The story has been intelligently reprinted without breaks and it does read like a single story: I honestly could not figure out where chapters started. The collected edition thus reads smoothly, alhough way too slow in the first half.
That's probably because both Millar and (I suspect) especially Bendis wanted to start the story giving us as much background and humanity as possible to our supposed identification figue, super (misunderstood) genius and ultimate nerd Reed Richards (sic).
Bendis's excesses in these directions are exaggerated by his own success with Ultimate Spider-Man (but alas, the magic doesn't work twice) and tempered by Millar's usually faster and more compressed storytelling.
The guy who really shines here though, is artist Adam Kubert, once again turning scripts ino rollercoasters of layout adventuring and simply beautiful art. As a true superhero artist, he fails a bit in facial expressions and the like (but some of them, when he nails them right, are still absolutely priceless). The best sequences are the 4-panels pages Warren Ellis praised him for (which are apparently his idea, meaning he should probably write his own stories and he would totally rock!) and those snake-like succession of panels in double-page spreads towards the end, as the underground cave the FF are fighting the Mole Man in goes down and we learn the final bit of the Invisble Woman's powers.
Thankfully, they also reproduced all of Bryan Hitch's covers to the series too (a pity the Adam Kubert ones were ruined by the most awful computer colouring ever, to the point that the cover to issue six looks like a bad Liefeld piece...), thus making the collection complete.
If you are a fan of the Ultimate Universe, o if you would like to know the Marvel heroes at the ground level and without the baggae of decadesof convouted continuity, this is defnitely for you.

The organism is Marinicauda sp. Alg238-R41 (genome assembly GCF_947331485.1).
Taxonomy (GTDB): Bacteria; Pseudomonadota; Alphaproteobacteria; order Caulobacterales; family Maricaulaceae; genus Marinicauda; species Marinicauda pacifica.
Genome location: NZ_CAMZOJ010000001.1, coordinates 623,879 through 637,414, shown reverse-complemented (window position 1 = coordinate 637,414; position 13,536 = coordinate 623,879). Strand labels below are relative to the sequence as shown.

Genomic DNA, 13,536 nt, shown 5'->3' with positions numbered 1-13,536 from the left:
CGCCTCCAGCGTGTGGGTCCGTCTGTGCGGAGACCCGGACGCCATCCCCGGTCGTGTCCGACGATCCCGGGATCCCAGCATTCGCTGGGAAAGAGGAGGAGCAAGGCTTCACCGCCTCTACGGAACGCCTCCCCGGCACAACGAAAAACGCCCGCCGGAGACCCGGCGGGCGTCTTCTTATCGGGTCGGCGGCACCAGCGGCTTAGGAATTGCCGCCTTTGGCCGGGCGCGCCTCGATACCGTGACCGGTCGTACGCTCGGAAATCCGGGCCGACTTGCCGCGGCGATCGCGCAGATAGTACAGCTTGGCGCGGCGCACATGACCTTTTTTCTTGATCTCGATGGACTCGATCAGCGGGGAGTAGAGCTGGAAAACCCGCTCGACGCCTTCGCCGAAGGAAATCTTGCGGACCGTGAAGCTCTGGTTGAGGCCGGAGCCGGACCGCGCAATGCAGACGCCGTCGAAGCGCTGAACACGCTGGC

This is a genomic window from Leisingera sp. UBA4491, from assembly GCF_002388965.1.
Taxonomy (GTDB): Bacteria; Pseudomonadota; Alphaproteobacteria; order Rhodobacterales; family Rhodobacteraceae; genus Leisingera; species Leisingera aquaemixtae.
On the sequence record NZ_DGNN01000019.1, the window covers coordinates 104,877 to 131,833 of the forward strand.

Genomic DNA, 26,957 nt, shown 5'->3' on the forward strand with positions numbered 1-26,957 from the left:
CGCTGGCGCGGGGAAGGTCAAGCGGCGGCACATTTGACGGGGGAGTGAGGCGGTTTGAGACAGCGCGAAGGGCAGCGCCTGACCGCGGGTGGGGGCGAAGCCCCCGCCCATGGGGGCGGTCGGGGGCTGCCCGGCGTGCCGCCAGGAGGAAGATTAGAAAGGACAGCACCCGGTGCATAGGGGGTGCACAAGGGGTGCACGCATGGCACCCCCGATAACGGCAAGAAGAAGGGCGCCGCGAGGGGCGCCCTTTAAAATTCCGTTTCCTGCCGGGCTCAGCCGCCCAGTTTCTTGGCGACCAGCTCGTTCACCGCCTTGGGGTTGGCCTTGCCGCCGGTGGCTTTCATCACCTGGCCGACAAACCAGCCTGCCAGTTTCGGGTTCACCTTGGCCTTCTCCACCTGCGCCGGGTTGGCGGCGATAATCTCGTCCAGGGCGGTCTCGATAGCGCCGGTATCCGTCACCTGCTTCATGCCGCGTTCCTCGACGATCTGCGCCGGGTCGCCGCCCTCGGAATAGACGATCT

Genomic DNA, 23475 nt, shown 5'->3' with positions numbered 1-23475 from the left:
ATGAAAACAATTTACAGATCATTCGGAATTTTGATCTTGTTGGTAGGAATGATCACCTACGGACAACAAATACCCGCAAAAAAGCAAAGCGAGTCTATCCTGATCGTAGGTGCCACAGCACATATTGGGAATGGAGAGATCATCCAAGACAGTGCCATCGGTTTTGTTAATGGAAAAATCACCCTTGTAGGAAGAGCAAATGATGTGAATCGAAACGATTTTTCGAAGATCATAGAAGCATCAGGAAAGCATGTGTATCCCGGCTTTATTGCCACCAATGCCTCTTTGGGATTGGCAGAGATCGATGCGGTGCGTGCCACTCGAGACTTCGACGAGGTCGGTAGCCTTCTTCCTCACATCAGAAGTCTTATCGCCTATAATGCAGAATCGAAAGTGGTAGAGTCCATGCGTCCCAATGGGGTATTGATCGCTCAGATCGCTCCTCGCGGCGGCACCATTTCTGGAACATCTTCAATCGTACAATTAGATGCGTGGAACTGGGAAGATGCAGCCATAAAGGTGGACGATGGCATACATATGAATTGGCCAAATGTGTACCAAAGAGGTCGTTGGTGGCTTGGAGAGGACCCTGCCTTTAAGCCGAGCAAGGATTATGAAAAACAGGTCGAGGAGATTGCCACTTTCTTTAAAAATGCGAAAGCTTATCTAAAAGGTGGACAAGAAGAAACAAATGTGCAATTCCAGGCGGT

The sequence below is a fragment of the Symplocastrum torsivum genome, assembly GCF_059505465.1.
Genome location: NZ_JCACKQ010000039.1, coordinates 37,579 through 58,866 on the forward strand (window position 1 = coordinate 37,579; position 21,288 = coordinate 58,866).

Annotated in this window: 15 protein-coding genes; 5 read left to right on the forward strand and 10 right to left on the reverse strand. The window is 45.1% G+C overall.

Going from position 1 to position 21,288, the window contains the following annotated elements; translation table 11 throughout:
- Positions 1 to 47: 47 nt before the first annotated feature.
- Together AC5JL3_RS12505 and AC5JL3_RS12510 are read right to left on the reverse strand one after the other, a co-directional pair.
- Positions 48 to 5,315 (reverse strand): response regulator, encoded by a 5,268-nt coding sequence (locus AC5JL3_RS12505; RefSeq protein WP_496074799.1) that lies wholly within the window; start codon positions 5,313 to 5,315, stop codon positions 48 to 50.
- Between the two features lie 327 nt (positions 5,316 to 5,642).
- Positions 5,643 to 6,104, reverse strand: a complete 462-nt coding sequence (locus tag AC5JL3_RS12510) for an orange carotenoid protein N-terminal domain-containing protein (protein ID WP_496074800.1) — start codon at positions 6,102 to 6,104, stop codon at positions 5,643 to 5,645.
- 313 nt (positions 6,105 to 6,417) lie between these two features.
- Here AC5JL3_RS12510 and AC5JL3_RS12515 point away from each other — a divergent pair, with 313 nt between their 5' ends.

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on 5 December 2014
There are a few elements I liked about this retelling of the Fantastic Four story and a few I really didn't. What stands out is the reimagining of Doom (Victor Van Damme, tsk) as a young man included in the scientific project and (so far) unrelated to his original, campy origins. The issue being that I can't see his reveal as being no less campy and ridiculous either.
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on 30 December 2009
This works in exactly the way that heroes reborn did not work. Perhaps not perfection but close.

The Ultimate FF are really worth a look. Art and production values are superb but where it really scores is in the plot dialogue and charactarisation.

It makes a really good fist of re working the 1961 FF origin and adds to story.
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on 9 March 2013
Just completely brilliant and really reasonably priced. i would recommend this series to anyone looking to get into comics for the first time.
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on 22 February 2015
Great at making the old-fashioned Fantastic 4 more relatable for modern fans
Stays consistently great for about 30 issues + check it out
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on 26 September 2004
One of the first collections I ever bought was the first six issues of Fantastic Four, so when I saw an "Ultimate" Version I was keen to buy. Maybe I expected too much and that's why this collection left me feeling like it was all over before anything had really happened. I don't know how UFF sold in the comic version, but I doubt I would have stayed with it, if what we get here was spread over six months. I will definitely be reading reviews of the next collection before buying. Good, but not great.
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on 11 January 2014
The book itself is a great read, no visible damage inside or out side the book, arrived with in agreed time with time to spare.